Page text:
The J&K Hindu Shrines and Religious Places (Management and Regulation) Bill, a long-standing demand of the besieged Hindu community of Jammu & Kashmir, which was deferred to the House Select Committee in the Assembly session on April 5, has become an urgent imperative in view of the wanton destruction of an ancient Shiva shrine in Banihal, during the Navratras.
Miscreants sprawled graffiti on the walls of the recently discovered cave temple and damaged and removed an icon of Shiva on the very first day of the Navratras, after members of the All Parties Migrants Coordination Committee (APMCC) visited the shrine and performed the first puja. This shocking iconoclasm has cast a pall of gloom upon the entire State.
Far from catching the culprits, the Jammu & Kashmir Government forcefully detained APMCC leaders King C Bharti and Vinod Pandit when they tried to visit the cave again on April 17, and registered cases against them under different sections.
The cave of Mahadeo was recently rediscovered in the Pir Panjal range at a height of 11,500 feet above sea level in the Banihal area of district Ramban; it contained several icons of great antiquity. It became a focal point of devotion on the first Navratra on April 11 as scores of devotees braved the steep mountain to offer prayers at the shrine. The procession led by APMCC chairman Vinod Pandit was visiting the forgotten shrine after over a century; they found a huge cave, the end of which could not be seen with the naked eye.
The cave and its icons are clearly an intrinsic part of the distinctive religious heritage of Kashmiri Hindus, which find mention in texts like Neelmat Purana and Rajatarangini. The protection and preservation of this heritage is a national imperative, and is the reason why the Hindu community is demanding an early passage of the Shrines Bill, which Chief Minister Omar Abdullah promised to do in the budget session.
The Bill has been pending for five years, and in the absence of an institutional mechanism to protect and preserve the temples and shrines of Kashmir, the land mafia has been annexing properties with impunity. The staff of the departments of revenue and administration colludes with the mafia, which the result that several temple lands have been sold or seized illegally, and unauthorised constructions allowed by municipal and town area authorities.
Many temples are completely in ruins. In March 2013, a devastating fire destroyed a portion of the famous Chakreshwar temple complex on Hari Parbat, Srinagar, but nothing was done about it. Indeed, the temples and shrines are the worst victims of the genocide and exile of the Hindu community, as they lost their trustees, caretakers, and devotees in one brutal stroke. The State Minister for Revenue, Relief and Rehabilitation Raman Bhalla admitted in a written reply in the Assembly that at least 170 temples had been damaged in two decades of militancy in the valley.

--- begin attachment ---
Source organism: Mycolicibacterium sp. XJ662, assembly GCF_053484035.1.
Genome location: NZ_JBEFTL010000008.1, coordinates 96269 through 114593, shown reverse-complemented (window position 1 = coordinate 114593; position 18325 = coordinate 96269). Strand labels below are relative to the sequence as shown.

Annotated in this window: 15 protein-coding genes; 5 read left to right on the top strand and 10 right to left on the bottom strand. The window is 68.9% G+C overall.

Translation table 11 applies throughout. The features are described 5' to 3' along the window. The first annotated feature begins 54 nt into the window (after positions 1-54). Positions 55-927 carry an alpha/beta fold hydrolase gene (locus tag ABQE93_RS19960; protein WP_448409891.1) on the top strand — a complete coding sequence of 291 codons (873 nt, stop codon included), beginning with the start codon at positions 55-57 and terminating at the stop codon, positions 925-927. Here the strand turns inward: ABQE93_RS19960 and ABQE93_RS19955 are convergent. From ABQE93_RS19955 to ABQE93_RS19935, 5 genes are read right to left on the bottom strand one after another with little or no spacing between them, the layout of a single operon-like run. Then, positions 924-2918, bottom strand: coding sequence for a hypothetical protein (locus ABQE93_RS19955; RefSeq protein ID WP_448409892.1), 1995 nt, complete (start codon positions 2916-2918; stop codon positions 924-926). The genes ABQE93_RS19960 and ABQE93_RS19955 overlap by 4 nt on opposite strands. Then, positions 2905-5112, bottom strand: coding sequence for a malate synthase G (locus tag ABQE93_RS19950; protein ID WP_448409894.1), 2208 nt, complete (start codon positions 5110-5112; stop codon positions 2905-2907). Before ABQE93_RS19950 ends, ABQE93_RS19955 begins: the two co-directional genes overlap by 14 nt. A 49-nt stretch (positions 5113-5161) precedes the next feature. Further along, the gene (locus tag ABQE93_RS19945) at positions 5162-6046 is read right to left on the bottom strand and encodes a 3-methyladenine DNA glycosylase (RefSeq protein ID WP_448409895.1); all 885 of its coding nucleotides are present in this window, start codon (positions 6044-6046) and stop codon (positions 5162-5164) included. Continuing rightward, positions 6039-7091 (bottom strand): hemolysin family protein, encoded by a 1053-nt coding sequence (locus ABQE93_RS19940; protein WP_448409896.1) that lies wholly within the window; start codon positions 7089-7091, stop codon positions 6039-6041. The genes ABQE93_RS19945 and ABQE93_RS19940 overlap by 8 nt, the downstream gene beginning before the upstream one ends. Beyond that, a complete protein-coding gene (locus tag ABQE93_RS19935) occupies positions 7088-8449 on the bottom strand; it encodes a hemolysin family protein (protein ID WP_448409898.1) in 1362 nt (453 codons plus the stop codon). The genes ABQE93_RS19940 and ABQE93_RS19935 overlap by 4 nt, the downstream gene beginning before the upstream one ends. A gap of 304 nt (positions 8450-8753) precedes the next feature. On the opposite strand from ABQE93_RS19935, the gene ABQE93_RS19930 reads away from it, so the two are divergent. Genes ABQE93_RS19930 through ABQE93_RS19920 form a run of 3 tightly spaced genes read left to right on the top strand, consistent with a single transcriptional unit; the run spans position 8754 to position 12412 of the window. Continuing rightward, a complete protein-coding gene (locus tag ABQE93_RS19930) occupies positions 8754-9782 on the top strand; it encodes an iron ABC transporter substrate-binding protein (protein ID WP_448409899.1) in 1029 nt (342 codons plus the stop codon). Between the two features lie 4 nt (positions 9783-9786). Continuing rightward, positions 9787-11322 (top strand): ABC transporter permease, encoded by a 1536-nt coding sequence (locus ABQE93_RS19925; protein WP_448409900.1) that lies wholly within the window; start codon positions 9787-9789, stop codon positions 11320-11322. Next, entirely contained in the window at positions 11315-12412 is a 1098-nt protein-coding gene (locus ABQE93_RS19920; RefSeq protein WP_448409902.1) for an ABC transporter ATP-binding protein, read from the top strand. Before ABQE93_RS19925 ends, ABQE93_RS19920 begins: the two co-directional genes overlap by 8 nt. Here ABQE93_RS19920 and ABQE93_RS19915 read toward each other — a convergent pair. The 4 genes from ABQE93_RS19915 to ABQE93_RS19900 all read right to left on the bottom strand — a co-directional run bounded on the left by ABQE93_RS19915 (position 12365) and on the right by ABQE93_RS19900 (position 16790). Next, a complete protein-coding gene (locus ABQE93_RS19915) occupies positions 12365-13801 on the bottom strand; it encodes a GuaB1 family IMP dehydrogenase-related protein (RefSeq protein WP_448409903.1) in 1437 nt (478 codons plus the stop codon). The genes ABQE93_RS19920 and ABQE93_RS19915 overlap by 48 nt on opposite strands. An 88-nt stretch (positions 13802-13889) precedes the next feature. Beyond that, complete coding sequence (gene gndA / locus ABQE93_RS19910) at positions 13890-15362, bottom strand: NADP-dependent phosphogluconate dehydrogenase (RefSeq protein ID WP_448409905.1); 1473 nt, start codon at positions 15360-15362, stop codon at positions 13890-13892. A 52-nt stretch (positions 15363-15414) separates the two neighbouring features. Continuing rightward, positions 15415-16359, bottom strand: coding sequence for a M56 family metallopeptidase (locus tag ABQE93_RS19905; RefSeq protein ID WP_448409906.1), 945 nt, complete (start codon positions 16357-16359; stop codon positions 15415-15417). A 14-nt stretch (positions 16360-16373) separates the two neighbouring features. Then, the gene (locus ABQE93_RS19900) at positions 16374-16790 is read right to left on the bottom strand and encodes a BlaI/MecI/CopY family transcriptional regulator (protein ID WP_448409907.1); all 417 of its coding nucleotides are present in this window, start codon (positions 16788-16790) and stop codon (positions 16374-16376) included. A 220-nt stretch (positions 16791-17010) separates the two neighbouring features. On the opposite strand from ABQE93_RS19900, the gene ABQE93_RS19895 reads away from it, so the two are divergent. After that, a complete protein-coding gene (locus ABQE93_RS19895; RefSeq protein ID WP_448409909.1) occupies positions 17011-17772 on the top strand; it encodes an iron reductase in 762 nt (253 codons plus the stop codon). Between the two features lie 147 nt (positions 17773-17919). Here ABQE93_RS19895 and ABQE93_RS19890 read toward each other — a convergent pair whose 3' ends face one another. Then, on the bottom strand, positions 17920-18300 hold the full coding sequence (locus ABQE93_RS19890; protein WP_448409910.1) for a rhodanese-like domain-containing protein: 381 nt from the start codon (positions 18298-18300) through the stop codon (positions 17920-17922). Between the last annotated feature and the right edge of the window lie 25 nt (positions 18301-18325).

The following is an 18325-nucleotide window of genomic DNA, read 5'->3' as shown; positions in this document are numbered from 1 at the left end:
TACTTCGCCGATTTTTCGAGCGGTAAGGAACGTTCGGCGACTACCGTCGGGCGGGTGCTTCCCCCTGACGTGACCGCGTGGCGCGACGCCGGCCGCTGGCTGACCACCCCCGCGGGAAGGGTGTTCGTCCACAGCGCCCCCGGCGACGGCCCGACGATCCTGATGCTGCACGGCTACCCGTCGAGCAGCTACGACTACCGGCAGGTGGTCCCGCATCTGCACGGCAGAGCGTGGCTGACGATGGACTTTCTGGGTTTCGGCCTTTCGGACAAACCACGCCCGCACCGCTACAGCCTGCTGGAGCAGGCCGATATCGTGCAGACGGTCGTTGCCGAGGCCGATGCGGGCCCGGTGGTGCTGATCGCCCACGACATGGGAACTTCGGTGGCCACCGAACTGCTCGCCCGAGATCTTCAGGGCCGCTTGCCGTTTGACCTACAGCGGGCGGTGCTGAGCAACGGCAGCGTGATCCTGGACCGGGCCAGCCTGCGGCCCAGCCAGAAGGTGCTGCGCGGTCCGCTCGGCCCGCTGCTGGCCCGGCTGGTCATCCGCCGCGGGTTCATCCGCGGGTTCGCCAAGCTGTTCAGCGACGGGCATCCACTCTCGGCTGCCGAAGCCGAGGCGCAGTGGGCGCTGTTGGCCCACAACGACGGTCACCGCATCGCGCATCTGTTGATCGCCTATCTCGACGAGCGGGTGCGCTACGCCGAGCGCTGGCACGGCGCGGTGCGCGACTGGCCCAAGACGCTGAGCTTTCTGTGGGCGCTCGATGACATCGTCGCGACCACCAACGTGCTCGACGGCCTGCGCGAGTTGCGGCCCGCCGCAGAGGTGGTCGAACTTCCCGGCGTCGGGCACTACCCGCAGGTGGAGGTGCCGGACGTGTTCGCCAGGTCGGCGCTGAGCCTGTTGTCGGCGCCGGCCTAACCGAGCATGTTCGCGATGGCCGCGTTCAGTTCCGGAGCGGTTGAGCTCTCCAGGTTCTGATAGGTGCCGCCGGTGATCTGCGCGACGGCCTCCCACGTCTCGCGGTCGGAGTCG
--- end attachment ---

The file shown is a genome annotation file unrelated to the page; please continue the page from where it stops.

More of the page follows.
Some of these are truly historic and ancient temples, such as the sun temples at Parihaspura, Mattan, Naran Nag and Awantipura; there is the revered Kshir Bhavani in Tulamula; the Jwala temple in Khrew; and innumerable temples in the springs of Anantnag, Mattan, Pahalgam. Every hill and every valley is the repository of some portion of a once vibrant culture.
A rough inventory of the temples as they existed at the time of the exodus in 1989-90 shows 499 temples spread almost uniformly over the nine districts of the Valley. These include Anantnag (116); Baramulla (79); Bandipora (17); Budgam (44); Gandarbal (16); Kulgam (48); Kupwara (66); Pulwama (47); Shopian (22) and Srinagar (44).
All Parties Migrant Coordination Committee chairman Vinod Pandit went on a hunger strike for 15 days in February this year, to protest against the encroachment of the valuable properties of Hindu shrines and to press for passage of the long pending bill. In March, members of several Hindu organisations organised a mass dharna in Jammu to urge all parties to pass the bill in the current budget session. They lamented that despite publicly expressed support from Revenue Minister Raman Bhalla, Agriculture Minister GH Mir, PDP patron Mufti Mohd Sayeed, CPI (MLA) MY Tarigami, and some BJP and NC MLAs, no progress had been made in the matter.
Sadly, on April 5, despite a unanimous demand from opposition members to pass the Hindu Shrines Bill, the National Conference-Congress coalition referred the bill to a House Select Committee on grounds of alleged loopholes in the proposed legislation. MY Tarigami, and Engineer Abdul Rashid suggested that the Bill be passed and necessary changes be made later.
But National Conference members insisted that Kashmiri Muslims must be involved in the management committees of Hindu temples and shrines in the valley as they are locals and also the majority. The regime claimed this would help in better management and protection of Hindu religious places as there are now no Kashmiri Hindus in the valley. Tarigami opposed the inclusion of Muslims in temple management, pointing out that Kashmiri Pandits are not included in Waqf Board; he said a very wrong message was being sent. He was supported by Engineer Abdul Rashid.
Harsh Dev Singh of the Panther’s Party pressed the Government to provide financial assistance to maintain and protect Hindu religious places in the Valley and clarify how it planned to remove encroachments. But for Hindus and their temples, it was back to square one